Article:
A street sign marking Sir John Hawkins Square was removed in June, following protests in the aftermath of the death of George Floyd
Danny Bamping says England’s first slave trader Sir John Hawkins ‘did a huge amount for Plymouth,’ and is fighting Plymouth council’s plan to rename his town square after black footballer Jack Leslie
Mr Bamping claimed the council was ‘over-reaching their power’ to rename the square under the 1925 law, but Ms Hirons, responding to a question, said it did give the council powers to rename.
Sir John Hawkins: The slave trader who played a key role in English navy’s Battle of Trafalgar victory
Sir John Hawkins was an English naval administrator and commander
Sir John Hawkins was an English naval administrator and commander and the chief architect of the Elizabethan navy.
Born in 1532 in Plymouth, he was a merchant in African trade before becoming the first English slave trader.
He sparked conflict with the Spaniards by transporting slaves from Guinea, West Africa, to the Spanish West Indies. Spaniards did not allow unauthorised foreigners to trade with their colonies.
Hawkins’ first slave-trading voyage, in 1562–63, on behalf of a syndicate of London merchants, was so profitable that a more prestigious group, including Queen Elizabeth I, provided the money for a second expedition between 1564 and 1565. His third voyage, with Sir Francis Drake in 1567–69, however, ended in disaster.
After selling the slaves in the Caribbean, Hawkins was forced by needed repairs and lack of water to take refuge at San Juan de Ulua, near Veracruz, Mexico. A Spanish fleet attacked him in the harbour, and, of the six ships, only the two commanded by Hawkins and Drake were able to escape. This episode marked the beginning of the long quarrel between England and Spain that eventually led to open war in 1585.
By later gaining the confidence of Spain’s ambassador to England, he was able to notify the government of a plot by the English Roman Catholics, with help from Spain, to depose Queen Elizabeth and seat Mary Stuart, Queen of Scots, on the throne. The English plotters involved were arrested.
He took over from his father-in-law as treasurer of the navy in 1577 and played a part in designing ships that were used to fight against the Spanish Armada in 1588, during which he was third in command.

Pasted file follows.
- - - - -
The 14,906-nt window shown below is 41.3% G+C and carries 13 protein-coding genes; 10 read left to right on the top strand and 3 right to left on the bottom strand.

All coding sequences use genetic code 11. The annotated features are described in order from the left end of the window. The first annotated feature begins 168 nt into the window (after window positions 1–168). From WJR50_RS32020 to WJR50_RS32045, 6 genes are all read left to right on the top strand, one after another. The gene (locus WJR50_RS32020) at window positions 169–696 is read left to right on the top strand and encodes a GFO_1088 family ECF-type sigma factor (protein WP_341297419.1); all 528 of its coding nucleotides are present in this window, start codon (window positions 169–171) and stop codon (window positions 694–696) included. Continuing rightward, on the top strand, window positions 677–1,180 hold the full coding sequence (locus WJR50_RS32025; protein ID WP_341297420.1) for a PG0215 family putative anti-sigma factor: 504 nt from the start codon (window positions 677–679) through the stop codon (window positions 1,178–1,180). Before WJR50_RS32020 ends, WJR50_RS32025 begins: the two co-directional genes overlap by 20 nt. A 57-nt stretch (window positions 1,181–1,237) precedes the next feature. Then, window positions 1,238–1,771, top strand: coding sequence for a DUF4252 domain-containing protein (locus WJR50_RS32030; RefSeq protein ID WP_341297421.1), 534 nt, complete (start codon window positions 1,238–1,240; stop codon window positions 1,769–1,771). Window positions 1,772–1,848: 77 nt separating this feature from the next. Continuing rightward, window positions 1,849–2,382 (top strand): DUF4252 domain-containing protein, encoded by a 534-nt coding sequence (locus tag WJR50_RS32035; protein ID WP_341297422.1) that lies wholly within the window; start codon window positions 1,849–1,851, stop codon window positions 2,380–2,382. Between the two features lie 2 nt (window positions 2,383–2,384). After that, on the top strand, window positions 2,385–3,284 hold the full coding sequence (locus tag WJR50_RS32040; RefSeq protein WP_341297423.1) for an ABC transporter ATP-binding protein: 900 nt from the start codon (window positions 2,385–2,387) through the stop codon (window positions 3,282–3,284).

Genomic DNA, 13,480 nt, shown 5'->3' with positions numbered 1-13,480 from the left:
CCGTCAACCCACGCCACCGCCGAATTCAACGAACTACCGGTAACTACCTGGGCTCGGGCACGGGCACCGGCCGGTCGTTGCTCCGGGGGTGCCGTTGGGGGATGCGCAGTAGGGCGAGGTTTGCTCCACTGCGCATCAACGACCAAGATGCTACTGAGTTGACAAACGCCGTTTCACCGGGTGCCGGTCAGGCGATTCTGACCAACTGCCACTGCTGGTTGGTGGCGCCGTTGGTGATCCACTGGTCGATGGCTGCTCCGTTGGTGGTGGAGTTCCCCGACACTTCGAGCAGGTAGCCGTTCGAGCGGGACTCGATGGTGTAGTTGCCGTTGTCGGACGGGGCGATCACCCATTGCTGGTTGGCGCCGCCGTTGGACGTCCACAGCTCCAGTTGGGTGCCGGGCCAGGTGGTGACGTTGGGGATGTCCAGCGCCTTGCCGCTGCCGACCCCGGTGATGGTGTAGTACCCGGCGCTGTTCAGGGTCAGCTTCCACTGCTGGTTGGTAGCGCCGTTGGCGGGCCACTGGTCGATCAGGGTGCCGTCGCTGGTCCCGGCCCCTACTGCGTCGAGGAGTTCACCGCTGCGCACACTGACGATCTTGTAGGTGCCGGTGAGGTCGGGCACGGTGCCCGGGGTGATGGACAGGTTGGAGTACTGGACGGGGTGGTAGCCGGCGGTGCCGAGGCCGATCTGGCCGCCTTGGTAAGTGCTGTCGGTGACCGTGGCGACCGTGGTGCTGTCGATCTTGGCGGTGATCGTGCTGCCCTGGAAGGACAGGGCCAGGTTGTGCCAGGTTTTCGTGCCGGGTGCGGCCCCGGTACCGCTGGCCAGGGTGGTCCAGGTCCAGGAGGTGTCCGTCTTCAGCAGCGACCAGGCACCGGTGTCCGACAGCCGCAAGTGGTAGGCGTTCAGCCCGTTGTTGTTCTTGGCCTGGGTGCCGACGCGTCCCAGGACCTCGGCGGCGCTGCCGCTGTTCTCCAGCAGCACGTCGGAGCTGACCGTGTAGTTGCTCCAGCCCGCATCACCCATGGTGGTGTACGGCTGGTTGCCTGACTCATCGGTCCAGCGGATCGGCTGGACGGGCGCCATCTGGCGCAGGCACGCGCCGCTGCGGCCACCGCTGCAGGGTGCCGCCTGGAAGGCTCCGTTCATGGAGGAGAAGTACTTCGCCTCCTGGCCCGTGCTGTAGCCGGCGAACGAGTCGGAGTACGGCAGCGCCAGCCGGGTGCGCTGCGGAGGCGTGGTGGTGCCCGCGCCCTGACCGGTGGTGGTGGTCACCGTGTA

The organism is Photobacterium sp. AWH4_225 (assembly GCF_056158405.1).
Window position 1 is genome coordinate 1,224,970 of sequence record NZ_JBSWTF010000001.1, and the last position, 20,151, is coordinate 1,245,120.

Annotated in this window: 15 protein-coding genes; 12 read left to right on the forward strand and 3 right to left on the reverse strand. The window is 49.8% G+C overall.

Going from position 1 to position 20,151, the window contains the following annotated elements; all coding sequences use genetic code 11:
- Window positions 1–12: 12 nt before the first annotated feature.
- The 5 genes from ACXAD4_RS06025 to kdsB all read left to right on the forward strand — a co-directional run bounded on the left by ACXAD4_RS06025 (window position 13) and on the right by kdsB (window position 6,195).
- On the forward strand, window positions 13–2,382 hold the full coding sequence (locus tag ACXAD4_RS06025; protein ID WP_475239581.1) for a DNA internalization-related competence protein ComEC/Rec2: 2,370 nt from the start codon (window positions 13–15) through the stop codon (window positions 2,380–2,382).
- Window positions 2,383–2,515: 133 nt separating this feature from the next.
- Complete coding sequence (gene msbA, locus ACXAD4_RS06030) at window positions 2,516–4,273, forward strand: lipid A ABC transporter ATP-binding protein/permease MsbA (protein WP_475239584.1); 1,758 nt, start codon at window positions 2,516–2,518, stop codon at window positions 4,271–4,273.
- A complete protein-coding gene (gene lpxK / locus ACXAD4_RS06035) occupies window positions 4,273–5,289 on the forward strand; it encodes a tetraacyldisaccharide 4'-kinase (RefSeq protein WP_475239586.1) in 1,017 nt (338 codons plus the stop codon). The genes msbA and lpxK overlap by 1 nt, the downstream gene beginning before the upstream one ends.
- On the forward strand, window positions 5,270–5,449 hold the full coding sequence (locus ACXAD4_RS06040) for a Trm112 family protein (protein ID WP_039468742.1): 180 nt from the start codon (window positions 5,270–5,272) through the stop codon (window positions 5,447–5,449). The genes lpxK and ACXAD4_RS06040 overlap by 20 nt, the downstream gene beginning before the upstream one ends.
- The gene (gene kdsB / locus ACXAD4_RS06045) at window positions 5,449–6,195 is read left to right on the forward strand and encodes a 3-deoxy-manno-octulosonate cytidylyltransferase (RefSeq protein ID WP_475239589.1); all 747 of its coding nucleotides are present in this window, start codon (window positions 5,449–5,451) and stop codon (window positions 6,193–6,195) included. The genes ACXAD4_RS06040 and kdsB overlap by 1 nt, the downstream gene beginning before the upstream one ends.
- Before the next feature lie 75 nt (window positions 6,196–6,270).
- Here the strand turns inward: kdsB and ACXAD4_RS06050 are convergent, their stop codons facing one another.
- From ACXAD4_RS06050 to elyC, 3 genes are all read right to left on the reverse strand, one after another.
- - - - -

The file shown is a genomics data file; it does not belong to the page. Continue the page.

Sir Hawkins died the night before an unsuccessful attack on the Spanish West Indies – on November 12, 1595, at sea off Puerto Rico.
She also denied a suggestion from Mr Bamping that the proposal to rename the square after Jack Leslie was ‘because of the colour of his skin’, but said the Black Lives Matter movement was the ‘instigation’ for the change.
Ms Hirons said she considered the renaming of the square complied with a policy requirement that names should not be considered racist.
She gave evidence that the proper procedure had been followed by issuing a legal notice about the renaming proposal and fixing three copies of it around the square for 21 days.
The officer, responding to a question from Mr Bamping, said the suggestion of renaming a road near Home Park had not been put to Jack Leslie’s family, as it would not have been appropriate until the outcome of the appeal was known.
City councillor Chris Penberthy, the ward member for St Peter and the Waterfront, which includes the square, said he put forward Jack Leslie’s name from one of several which had been suggested to him.
The councillor said he had received complaints about the name of Sir John Hawkins Square before the Black Lives Matter movement in the summer, and the council had been considering how to deal with the issues it raised.
But the protests ‘brought things to a head’, not only in Plymouth but across the country and the world.
Cllr Penberthy disagreed with a suggestion from Mr Bamping that the renaming decision ‘set a dangerous precedent’. The councillor said it was ‘inflammatory’ to suggest other action would follow and added: ‘We are not going to be removing statues.’
Mr Bamping, summing up his case, told the court: ‘It is my position that no local authority in this country since 1925 has got the power to change or rename a road, because you need certainty on that issue.’